Video report by ITV News Consumer Editor Chris Choi
Motorists face prosecution for holding a mobile while driving after the Government announced a legal loophole is set to be closed.
The loophole allowed drivers to escape prosecution for using a phone to film or take photos.
Earlier this year Ramsey Barreto successfully appealed against a conviction for filming the scene of a crash while driving after his lawyers argued the rules only relate to using a phone for “interactive communication”.
The Department for Transport (DfT) said it will revise the legislation so any driver caught using a hand-held phone behind the wheel can be prosecuted whether they are texting, taking photos, browsing the internet or scrolling through a music playlist.
The action follows a recent report by the Commons’ Transport Select Committee which urged the Government to introduce tougher restrictions on using a mobile phone while driving.
It expects the proposals to be in place by spring 2020.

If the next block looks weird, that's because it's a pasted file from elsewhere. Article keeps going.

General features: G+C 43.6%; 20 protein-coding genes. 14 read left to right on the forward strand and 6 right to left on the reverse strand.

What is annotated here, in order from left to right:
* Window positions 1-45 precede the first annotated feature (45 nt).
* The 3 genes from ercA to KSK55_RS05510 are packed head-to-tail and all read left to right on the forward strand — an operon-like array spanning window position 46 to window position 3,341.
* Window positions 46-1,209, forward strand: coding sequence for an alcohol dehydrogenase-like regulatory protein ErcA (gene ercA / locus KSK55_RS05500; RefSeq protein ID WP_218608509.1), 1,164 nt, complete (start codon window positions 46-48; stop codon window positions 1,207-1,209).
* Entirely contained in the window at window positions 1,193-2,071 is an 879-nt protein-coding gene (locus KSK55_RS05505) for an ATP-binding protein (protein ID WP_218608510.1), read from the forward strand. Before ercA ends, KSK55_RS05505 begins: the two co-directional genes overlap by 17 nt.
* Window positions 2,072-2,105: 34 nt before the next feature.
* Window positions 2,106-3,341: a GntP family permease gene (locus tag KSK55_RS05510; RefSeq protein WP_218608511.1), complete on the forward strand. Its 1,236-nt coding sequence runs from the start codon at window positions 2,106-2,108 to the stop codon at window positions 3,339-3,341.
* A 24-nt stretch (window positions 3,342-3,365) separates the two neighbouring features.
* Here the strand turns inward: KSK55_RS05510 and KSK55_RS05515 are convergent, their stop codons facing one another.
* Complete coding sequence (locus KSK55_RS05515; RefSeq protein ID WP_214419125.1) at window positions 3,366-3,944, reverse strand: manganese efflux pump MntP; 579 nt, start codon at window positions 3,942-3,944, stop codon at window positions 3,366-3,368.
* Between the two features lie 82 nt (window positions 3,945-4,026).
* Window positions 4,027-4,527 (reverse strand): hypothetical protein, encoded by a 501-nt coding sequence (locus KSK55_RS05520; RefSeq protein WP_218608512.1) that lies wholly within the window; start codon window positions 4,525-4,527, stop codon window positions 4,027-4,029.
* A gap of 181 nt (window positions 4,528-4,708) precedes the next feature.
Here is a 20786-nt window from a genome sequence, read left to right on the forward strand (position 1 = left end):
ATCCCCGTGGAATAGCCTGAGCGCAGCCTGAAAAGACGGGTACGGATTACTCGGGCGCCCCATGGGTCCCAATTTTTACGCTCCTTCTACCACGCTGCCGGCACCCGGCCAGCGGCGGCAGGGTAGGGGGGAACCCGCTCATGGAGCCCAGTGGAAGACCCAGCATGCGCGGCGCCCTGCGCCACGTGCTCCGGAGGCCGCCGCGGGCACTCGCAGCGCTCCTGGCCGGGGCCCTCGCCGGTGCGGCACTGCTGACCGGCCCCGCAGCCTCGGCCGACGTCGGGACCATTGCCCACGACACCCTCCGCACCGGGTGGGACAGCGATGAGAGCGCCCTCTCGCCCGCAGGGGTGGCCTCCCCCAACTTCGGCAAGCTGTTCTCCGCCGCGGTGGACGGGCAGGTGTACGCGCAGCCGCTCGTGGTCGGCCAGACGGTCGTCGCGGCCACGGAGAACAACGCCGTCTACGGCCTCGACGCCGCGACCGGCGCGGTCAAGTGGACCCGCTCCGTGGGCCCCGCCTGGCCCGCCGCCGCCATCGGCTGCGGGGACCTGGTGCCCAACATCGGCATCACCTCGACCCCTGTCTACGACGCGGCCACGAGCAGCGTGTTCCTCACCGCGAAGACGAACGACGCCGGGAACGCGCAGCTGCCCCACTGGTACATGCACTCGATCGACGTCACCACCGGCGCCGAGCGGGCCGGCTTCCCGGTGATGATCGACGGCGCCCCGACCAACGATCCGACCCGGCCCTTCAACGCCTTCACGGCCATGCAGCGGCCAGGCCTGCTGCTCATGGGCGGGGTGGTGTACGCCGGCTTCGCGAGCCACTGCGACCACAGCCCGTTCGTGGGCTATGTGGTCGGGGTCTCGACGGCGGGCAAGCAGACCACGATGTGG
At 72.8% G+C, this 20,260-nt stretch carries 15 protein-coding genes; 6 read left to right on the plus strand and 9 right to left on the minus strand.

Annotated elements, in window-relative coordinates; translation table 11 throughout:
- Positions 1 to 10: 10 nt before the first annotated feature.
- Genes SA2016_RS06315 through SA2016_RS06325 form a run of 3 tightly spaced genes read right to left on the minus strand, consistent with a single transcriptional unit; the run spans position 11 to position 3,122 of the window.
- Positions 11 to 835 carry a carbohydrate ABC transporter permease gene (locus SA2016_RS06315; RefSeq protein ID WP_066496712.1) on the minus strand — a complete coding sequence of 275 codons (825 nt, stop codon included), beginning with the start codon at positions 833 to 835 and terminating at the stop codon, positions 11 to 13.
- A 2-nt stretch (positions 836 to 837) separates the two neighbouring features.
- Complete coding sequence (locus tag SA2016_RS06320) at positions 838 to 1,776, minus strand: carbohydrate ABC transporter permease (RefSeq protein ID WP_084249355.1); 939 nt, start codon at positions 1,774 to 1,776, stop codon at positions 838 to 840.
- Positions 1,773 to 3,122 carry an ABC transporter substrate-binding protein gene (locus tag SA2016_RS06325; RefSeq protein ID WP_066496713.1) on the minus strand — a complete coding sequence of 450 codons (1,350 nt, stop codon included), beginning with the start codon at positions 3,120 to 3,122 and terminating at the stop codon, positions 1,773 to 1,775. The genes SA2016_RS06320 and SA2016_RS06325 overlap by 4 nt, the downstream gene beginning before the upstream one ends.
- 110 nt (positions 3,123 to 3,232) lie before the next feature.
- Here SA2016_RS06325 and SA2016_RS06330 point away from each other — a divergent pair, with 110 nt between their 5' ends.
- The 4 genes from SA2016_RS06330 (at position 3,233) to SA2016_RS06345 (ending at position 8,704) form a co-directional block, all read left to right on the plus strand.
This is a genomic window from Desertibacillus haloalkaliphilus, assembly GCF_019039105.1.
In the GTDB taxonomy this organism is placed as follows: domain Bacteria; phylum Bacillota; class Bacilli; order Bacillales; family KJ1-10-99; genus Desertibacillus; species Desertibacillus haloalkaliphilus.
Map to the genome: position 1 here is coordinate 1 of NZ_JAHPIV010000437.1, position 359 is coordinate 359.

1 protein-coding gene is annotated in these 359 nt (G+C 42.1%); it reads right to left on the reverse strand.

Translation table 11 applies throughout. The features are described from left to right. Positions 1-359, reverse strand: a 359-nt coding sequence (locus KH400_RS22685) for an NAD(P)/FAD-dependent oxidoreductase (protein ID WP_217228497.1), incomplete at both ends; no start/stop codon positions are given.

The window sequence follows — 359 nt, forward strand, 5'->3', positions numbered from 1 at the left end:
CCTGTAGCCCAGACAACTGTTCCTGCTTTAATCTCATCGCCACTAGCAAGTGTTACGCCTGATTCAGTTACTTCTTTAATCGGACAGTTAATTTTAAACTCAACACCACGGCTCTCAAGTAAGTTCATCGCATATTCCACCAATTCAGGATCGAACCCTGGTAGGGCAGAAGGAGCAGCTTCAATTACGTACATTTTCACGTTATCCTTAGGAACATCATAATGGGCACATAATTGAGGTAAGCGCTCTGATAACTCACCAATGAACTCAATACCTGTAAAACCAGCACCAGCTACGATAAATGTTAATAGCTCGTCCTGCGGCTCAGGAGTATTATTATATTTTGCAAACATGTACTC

The committee also recommended that ministers should consider a ban on hands-free use, but the DfT said there are no plans to introduce such a measure.
In 2018, there were 683 casualties on Britain’s roads – including 29 deaths and 118 serious injuries – in crashes where a driver using a mobile was a contributory factor.
Since March 2017, motorists caught using a hand-held phone have faced incurring six points on their licence and a £200 fine – up from the previous penalty of three points and £100.
Transports Minister Grant Shapps said drivers who use a hand-held mobile phone are putting lives at risk by “hindering their ability to spot hazards and react in time”.
He continued: “This review will look to tighten up the existing law to bring it into the 21st century, preventing reckless driving and reduce accidents on our roads.”
Labour MP Lilian Greenwood, who chairs the committee, described the announcement as “great news” but warned that “the risk from hands-free devices is just as real”.
RAC road safety spokesman Simon Williams warned that tightening the rules on phone use is “only as powerful as the level of enforcement”.
He said: “In the absence of technology being used to catch offenders, the decline in the number of road police officers means there is a much lesser chance of being caught in person today than there was 10 years ago.”